Bob Ingrassia

Exploring the Bruce Vento Nature Sanctuary

November 21, 2012 · 1 Comment

An unseasonably warm November weekend sent me out with Roman (son) and Roxy (poodle) in search of adventure. I’d been meaning to check out the Bruce Vento Nature Sanctuary on St. Paul’s East Side, so we hit Google and then hit the road.

I was only vaguely aware of what to expect. From my days reporting at St. Paul City Hall in the mid-2000s, I’d heard about the park taking shape on the river flats east of downtown. But I’d never found the time to visit until the other day.

What we discovered was awesome — sandstone cliffs, great views of the river valley, a sacred cave, and up-close views of the rail yards that still bustle with activity. The on-site signage gives you an overview of the history. How the Dakota entombed their dead in Wakan Tipi, the cave that once featured glyphs carved into the soft stone. How the North Star brewery helped forge St. Paul’s reputation as a great beer town. And eventually, how a big coalition of civic groups worked with U.S. Rep. Bruce Vento (who died of lung cancer in 2000) to reclaim and restore this portion of the river flats.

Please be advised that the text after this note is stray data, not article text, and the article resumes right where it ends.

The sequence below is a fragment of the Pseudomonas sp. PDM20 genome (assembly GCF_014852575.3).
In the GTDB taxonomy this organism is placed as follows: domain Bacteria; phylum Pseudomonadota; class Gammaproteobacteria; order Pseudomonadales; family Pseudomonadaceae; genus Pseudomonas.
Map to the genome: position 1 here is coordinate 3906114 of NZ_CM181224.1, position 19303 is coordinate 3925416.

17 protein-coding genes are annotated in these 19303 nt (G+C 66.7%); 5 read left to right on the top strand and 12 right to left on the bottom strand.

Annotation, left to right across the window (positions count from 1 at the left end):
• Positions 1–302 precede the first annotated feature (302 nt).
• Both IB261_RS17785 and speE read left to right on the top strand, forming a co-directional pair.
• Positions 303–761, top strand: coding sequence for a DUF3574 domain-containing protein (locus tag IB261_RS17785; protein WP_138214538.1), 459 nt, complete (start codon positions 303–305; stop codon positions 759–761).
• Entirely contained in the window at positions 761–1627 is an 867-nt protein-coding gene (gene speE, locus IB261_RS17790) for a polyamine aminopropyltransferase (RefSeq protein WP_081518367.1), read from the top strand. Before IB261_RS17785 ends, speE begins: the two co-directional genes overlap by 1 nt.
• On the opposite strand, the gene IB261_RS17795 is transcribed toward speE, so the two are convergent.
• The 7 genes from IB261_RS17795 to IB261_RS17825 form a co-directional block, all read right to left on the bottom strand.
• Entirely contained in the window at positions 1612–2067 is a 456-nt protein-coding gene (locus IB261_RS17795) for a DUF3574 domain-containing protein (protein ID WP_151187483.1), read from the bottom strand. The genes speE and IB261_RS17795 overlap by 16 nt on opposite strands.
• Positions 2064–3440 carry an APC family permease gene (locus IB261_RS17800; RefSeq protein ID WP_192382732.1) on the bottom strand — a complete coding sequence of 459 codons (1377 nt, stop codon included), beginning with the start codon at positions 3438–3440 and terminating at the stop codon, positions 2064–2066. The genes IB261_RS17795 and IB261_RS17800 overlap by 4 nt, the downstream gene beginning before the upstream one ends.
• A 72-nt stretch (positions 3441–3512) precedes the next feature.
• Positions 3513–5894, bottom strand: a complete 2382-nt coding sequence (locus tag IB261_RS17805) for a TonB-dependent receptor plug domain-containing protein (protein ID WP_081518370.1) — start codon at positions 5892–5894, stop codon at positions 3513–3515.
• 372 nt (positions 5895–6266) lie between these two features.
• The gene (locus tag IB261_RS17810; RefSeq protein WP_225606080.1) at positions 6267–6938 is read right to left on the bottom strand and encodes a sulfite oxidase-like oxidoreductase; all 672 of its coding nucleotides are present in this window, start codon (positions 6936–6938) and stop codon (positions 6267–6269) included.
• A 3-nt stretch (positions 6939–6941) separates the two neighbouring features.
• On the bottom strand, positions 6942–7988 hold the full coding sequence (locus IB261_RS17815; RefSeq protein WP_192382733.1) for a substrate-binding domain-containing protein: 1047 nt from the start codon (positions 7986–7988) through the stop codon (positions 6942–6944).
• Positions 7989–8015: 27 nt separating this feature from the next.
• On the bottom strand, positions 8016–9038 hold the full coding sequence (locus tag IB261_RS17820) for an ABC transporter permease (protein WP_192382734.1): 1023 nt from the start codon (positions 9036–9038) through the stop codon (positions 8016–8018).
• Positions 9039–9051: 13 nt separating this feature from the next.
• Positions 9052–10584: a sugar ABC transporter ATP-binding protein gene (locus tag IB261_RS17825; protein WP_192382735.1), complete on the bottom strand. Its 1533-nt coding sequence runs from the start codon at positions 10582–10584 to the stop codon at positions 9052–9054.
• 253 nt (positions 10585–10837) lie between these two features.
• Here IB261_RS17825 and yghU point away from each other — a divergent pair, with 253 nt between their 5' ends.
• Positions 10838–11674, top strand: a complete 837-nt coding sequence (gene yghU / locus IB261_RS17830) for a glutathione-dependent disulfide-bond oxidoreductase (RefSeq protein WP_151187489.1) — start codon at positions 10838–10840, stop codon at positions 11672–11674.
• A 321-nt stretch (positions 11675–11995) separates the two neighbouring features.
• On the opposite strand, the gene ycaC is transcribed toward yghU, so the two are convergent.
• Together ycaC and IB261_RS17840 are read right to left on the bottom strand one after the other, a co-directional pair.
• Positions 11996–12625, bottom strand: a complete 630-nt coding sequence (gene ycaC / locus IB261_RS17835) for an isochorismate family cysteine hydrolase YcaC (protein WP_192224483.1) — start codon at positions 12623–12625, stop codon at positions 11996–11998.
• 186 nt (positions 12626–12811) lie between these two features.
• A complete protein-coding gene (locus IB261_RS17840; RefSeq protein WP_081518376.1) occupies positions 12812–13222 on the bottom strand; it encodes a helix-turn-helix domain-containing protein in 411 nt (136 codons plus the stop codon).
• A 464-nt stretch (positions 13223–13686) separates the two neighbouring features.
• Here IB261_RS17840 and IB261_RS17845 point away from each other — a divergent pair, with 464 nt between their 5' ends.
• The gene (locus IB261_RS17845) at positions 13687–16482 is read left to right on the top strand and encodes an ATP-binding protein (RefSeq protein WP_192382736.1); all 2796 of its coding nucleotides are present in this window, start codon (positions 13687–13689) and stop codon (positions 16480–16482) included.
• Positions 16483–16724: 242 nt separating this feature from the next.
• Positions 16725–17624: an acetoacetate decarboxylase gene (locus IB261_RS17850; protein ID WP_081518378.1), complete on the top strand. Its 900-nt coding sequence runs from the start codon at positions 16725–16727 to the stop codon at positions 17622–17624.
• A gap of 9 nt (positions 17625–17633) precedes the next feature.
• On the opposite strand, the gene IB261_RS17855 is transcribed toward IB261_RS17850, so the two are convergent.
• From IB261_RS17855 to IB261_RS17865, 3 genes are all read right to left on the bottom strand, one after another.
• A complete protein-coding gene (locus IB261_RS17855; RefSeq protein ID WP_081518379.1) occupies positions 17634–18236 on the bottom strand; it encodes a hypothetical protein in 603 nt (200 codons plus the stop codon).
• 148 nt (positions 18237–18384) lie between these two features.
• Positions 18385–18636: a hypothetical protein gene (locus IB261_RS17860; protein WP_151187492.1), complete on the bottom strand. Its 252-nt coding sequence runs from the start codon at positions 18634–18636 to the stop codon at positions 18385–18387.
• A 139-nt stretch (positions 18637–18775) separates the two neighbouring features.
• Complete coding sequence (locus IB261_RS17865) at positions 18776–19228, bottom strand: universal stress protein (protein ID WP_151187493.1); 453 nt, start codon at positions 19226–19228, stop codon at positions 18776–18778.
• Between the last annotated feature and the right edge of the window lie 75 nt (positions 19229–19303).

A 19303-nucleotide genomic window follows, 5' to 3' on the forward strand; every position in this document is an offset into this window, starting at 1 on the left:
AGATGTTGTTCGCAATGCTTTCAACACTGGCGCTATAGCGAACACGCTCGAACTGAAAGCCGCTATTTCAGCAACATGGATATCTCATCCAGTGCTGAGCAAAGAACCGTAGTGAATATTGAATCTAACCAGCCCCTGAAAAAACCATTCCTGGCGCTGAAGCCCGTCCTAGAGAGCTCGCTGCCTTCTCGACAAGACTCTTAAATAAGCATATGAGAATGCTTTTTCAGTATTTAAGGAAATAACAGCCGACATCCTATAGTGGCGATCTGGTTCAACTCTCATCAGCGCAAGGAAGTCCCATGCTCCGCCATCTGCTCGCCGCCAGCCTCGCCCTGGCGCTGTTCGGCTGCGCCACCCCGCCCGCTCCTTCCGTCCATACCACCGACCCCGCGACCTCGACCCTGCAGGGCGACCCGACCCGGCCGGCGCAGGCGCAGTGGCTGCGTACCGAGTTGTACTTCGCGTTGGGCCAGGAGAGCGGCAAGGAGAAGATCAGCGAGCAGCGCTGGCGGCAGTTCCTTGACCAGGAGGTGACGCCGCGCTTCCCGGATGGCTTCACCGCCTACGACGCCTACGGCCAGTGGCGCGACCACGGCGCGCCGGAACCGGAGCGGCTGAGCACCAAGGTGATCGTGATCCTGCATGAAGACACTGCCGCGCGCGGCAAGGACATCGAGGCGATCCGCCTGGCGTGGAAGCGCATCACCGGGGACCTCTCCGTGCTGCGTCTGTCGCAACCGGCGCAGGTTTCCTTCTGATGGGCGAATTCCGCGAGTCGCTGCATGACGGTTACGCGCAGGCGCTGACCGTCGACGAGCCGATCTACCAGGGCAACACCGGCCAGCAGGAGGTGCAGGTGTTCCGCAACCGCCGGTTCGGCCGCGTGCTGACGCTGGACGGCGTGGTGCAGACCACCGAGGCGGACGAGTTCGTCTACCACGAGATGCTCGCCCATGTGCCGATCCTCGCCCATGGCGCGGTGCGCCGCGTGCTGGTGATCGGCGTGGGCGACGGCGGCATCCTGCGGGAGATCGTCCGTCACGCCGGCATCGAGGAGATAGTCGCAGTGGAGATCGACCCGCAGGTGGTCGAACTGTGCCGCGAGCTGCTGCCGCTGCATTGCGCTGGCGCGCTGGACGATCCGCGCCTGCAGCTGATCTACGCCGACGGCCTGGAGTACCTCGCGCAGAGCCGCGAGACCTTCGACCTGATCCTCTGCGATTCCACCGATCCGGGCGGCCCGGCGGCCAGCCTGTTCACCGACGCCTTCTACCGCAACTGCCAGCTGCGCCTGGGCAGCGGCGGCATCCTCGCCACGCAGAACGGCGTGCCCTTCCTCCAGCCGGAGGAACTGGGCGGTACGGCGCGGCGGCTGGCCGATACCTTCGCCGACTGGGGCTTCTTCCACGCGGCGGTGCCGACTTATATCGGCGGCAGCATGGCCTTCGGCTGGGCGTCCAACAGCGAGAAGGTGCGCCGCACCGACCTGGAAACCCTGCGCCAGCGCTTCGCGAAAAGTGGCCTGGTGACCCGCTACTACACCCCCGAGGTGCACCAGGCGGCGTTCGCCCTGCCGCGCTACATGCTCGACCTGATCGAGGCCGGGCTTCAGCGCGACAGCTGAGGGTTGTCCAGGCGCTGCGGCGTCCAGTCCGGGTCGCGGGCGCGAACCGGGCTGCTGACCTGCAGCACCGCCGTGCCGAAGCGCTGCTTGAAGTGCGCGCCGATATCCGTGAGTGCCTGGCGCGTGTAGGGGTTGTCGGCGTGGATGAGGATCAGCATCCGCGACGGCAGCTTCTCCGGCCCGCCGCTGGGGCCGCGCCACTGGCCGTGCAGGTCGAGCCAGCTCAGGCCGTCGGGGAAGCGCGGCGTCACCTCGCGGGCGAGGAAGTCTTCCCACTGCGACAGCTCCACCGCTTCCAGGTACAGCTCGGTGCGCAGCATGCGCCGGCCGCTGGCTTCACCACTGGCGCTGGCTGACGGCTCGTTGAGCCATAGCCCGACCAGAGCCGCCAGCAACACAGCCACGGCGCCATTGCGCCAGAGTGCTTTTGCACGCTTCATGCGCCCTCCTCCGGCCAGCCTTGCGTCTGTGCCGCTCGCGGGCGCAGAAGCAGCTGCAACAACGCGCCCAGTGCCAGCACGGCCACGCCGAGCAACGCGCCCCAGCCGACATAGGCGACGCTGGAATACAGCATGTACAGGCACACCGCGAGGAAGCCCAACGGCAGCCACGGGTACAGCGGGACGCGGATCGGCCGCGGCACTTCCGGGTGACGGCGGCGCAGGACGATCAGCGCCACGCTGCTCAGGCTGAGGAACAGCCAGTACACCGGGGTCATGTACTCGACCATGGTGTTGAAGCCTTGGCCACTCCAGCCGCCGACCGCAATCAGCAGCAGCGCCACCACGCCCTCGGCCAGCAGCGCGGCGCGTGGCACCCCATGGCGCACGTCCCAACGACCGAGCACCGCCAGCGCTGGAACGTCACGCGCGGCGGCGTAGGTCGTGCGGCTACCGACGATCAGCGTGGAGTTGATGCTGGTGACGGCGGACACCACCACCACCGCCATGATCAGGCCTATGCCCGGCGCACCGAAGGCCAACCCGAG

You should make an effort to explore the nature sanctuary. Check out this site and then go.

Some highlights from my visit:

Mississippi River valley, looking south

Sandstone bluff, topped by a layer of limestone

A tower of sandstone

Sandstone throne

A pond outside the sealed entrance of the Wakan Tipi cave. Dakota still consider this a sacred place.

Wakan Tipi — Rail construction in the mid-1800s destroyed part of the cave. Explorers and sightseers erased the glyphs. A steel gate now blocks access.

Rail lines bustle between the sanctuary and the river.

A bald eagle scopes the valley.

Just north of the sanctuary is Swede Hollow, the small creek gorge rich in history

Swede Hollow, looking north

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